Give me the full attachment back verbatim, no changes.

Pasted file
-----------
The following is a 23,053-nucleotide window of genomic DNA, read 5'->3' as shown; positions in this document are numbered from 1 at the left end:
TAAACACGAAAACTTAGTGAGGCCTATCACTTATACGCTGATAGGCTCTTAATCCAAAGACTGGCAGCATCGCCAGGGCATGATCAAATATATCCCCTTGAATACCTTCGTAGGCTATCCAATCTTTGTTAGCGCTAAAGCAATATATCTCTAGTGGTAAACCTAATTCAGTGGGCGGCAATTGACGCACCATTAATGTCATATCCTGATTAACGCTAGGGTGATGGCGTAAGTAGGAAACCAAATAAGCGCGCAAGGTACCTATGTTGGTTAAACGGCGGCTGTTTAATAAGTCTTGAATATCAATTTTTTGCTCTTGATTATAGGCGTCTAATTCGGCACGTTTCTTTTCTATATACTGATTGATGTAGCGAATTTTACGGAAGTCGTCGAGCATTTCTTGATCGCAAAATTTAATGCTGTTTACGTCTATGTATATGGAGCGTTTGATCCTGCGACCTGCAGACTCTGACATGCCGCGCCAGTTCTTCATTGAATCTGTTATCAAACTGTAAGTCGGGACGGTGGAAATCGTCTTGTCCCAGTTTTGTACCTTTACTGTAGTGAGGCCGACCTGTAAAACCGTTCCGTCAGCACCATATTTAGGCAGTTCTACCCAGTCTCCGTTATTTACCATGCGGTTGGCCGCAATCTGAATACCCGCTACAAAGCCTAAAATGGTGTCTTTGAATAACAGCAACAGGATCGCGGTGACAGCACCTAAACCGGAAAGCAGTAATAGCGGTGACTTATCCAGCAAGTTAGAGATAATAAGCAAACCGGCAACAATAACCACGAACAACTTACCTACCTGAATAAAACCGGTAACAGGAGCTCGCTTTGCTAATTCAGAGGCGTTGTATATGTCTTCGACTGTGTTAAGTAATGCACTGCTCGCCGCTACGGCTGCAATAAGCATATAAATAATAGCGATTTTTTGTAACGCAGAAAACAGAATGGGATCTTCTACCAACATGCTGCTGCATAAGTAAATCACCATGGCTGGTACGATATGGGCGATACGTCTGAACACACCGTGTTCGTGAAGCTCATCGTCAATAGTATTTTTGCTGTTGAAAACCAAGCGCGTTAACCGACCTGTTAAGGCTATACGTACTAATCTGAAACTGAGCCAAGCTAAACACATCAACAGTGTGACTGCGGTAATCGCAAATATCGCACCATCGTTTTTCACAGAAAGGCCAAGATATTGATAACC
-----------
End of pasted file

The following is a 23,053-nucleotide window of genomic DNA, read 5'->3' as shown; positions in this document are numbered from 1 at the left end:
TAAACACGAAAACTTAGTGAGGCCTATCACTTATACGCTGATAGGCTCTTAATCCAAAGACTGGCAGCATCGCCAGGGCATGATCAAATATATCCCCTTGAATACCTTCGTAGGCTATCCAATCTTTGTTAGCGCTAAAGCAATATATCTCTAGTGGTAAACCTAATTCAGTGGGCGGCAATTGACGCACCATTAATGTCATATCCTGATTAACGCTAGGGTGATGGCGTAAGTAGGAAACCAAATAAGCGCGCAAGGTACCTATGTTGGTTAAACGGCGGCTGTTTAATAAGTCTTGAATATCAATTTTTTGCTCTTGATTATAGGCGTCTAATTCGGCACGTTTCTTTTCTATATACTGATTGATGTAGCGAATTTTACGGAAGTCGTCGAGCATTTCTTGATCGCAAAATTTAATGCTGTTTACGTCTATGTATATGGAGCGTTTGATCCTGCGACCTGCAGACTCTGACATGCCGCGCCAGTTCTTCATTGAATCTGTTATCAAACTGTAAGTCGGGACGGTGGAAATCGTCTTGTCCCAGTTTTGTACCTTTACTGTAGTGAGGCCGACCTGTAAAACCGTTCCGTCAGCACCATATTTAGGCAGTTCTACCCAGTCTCCGTTATTTACCATGCGGTTGGCCGCAATCTGAATACCCGCTACAAAGCCTAAAATGGTGTCTTTGAATAACAGCAACAGGATCGCGGTGACAGCACCTAAACCGGAAAGCAGTAATAGCGGTGACTTATCCAGCAAGTTAGAGATAATAAGCAAACCGGCAACAATAACCACGAACAACTTACCTACCTGAATAAAACCGGTAACAGGAGCTCGCTTTGCTAATTCAGAGGCGTTGTATATGTCTTCGACTGTGTTAAGTAATGCACTGCTCGCCGCTACGGCTGCAATAAGCATATAAATAATAGCGATTTTTTGTAACGCAGAAAACAGAATGGGATCTTCTACCAACATGCTGCTGCATAAGTAAATCACCATGGCTGGTACGATATGGGCGATACGTCTGAACACACCGTGTTCGTGAAGCTCATCGTCAATAGTATTTTTGCTGTTGAAAACCAAGCGCGTTAACCGACCTGTTAAGGCTATACGTACTAATCTGAAACTGAGCCAAGCTAAACACATCAACAGTGTGACTGCGGTAATCGCAAATATCGCACCATCGTTTTTCACAGAAAGGCCAAGATATTGATAACC